As I work with leaders in all walks of life, a question they often ask sounds something like, “What key traits should I look for in a team member?” I was reminded of this recently when I read an email from my friend Regi Campbell. Although he was writing in a somewhat different context, it got me thinking you might benefit from hearing my answer, combined with Regi’s wisdom.

As a leader, you know your success will be determined in large part on the accomplishments of the team you lead. Those accomplishments will come more effectively, efficiently and profitably with a healthy team firing on all cylinders.

One of the key ingredients of healthy team members is their motivation to grow and be better, or simply put, their hunger. Let’s face it, it is much harder on us as leaders to provide motivation where little exists, other than motivation by fear or intimidation, which I am clearly not advocating.

How can you recognize such hunger? Consider the following:

  1. Is The Team Member A Curious Learner?If s/he regularly reads, attends conferences, seeks out relevant training, listens to relevant podcasts, it says s/he is motivated to learn. When someone stops learning, they stop growing and begin to decline. Yesterday’s tools and techniques will soon be obsolete. The curious learner is one who regularly explores new ideas others have developed and implemented with success.
  2. Is The Team Member Doing At Least One Thing To Grow In His Position?Does the person have a development plan beyond the “typical” or vanilla plan standard for the position? Do they have a personal growth development plan? Can they articulate where they are headed in their career? If they are not actively growing, they are regressing. As a leader, you don’t want someone who is regressing – they suck a great deal of energy from you and the rest of the team.
  3. Is The Team Member Persistent And Tenacious?If s/he shows a relentless pursuit of a goal or outcome, this person is worth their weight in gold. Persistent and tenacious people aren’t stuck when obstacles occur – they figure out ways to work around such obstacles or bust through them. They work through challenges; they don’t use challenges as excuses for non-performance. I’m not referring to the person who would rather ask for forgiveness rather than permission, although in some (or many) situations, this attitude is quite beneficial. Persistence doesn’t require advanced education. Strong amounts of persistence and tenacity help to overcome fear, discouragement and apathy.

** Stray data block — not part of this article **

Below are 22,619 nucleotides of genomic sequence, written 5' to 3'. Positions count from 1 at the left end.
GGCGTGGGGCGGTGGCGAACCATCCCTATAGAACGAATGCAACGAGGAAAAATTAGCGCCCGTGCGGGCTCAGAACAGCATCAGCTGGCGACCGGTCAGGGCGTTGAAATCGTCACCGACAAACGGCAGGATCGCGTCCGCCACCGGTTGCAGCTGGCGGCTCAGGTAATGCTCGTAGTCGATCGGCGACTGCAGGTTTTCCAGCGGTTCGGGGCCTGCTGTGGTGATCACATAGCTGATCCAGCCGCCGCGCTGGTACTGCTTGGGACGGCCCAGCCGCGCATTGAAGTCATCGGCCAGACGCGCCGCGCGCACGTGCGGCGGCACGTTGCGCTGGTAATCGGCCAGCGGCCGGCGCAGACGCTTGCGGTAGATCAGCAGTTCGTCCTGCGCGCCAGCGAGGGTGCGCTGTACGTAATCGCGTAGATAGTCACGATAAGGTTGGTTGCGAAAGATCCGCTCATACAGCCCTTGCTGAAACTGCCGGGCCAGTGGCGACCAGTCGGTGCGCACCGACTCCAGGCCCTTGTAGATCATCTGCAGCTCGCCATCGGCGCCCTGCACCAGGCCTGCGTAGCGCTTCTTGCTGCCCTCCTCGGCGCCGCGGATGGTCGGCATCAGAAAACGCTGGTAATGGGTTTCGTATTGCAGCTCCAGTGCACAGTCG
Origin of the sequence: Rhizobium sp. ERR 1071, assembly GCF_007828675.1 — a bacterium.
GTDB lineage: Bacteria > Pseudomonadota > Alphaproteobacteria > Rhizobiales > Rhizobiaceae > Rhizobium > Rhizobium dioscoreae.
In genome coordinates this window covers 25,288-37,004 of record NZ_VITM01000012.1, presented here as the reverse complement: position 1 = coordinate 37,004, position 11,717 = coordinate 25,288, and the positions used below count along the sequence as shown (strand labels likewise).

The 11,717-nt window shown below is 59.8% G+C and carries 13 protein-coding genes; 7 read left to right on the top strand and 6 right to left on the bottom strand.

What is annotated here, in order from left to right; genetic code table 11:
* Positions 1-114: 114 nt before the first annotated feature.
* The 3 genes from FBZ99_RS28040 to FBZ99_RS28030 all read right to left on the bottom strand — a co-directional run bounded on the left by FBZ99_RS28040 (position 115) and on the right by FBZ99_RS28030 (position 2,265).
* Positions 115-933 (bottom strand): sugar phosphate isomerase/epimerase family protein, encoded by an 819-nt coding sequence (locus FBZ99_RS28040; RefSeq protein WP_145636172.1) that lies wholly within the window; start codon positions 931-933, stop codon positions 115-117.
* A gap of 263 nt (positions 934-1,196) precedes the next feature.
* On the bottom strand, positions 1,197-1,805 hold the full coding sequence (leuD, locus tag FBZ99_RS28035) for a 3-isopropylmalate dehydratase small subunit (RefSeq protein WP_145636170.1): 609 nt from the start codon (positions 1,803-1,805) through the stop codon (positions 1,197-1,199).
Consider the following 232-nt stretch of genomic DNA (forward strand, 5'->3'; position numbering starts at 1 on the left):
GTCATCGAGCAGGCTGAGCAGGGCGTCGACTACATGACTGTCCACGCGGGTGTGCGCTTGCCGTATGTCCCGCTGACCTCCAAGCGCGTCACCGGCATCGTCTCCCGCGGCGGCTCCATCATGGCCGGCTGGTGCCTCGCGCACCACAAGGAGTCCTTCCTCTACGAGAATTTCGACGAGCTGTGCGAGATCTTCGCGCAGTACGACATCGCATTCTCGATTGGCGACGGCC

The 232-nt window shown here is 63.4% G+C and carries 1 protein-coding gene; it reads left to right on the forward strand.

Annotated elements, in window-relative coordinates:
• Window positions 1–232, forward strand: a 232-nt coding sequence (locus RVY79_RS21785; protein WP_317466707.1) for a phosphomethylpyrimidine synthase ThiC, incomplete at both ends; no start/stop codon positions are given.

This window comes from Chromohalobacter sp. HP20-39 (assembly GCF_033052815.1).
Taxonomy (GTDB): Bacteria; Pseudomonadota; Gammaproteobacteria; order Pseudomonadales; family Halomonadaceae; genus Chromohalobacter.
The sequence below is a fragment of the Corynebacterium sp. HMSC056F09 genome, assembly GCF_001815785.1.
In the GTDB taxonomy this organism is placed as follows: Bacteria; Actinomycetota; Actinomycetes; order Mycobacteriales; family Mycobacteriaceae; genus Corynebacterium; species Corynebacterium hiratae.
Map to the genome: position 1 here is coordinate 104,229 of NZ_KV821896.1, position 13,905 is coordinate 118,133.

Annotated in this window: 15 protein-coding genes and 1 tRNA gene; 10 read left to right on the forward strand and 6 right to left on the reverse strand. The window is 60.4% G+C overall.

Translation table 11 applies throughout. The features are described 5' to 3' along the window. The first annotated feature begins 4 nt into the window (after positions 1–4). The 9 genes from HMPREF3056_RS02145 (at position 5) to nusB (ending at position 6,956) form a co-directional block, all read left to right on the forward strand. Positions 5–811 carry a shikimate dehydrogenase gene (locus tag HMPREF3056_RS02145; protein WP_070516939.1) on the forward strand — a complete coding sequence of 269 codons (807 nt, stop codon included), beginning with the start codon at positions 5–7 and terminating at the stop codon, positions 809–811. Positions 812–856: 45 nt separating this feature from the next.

4. Does The Team Member Demonstrate Consistency?The person who is consistent in their behavior with a greater number of effective habits is one I’ll have on my team over the “book-smart” person. Do they arrive early? Are they willing to consistently help other team members accomplish a goal? Does s/he do what they say they will do, when they say they will do it? Implementing consistent behaviors over long periods of time has the same impact as compound interest on a savings account. It may not be evident in the short term, yet in the long term, it is significantly beneficial.
  5. Is The Team Member Willing To Own Their Mistakes and Grow From Them?We all make mistakes. If we are not making mistakes, we are not taking enough risk and we certainly aren’t learning anything new. John Maxwell has said, “Experience is not the best teacher; evaluated experienceis the best teacher.” It is one thing to make mistakes and even experience some degree of failure. As a leader of a team, the person who owns the mistakes and grows from them is the type of team member who will help us succeed. The person who readily admits fault and accepts responsibility for not meeting expectations is the one we can count on in the trenches. The person who can apply the learning all mistakes provide is the one who will advance quicker than most others.

Team members always learn from the leader. How are you doing in these five areas? Are you:

  • A curious learner?
  • Demonstrating growth in your leadership position?
  • Persistent and tenacious?
  • Consistent in the application of good habits?
  • Willing to own your mistakes and grow from them?

I recently conducted a workshop with an in-house department of 34 people on such topics as:

  • Being Proactive
  • Productive Meetings
  • Clarity in Communication
  • Leading With Influence
  • Building a Healthy Team

If you’d like to learn how to bring some of these (or other similar) topics into your workplace, let’s talk.

Best regards,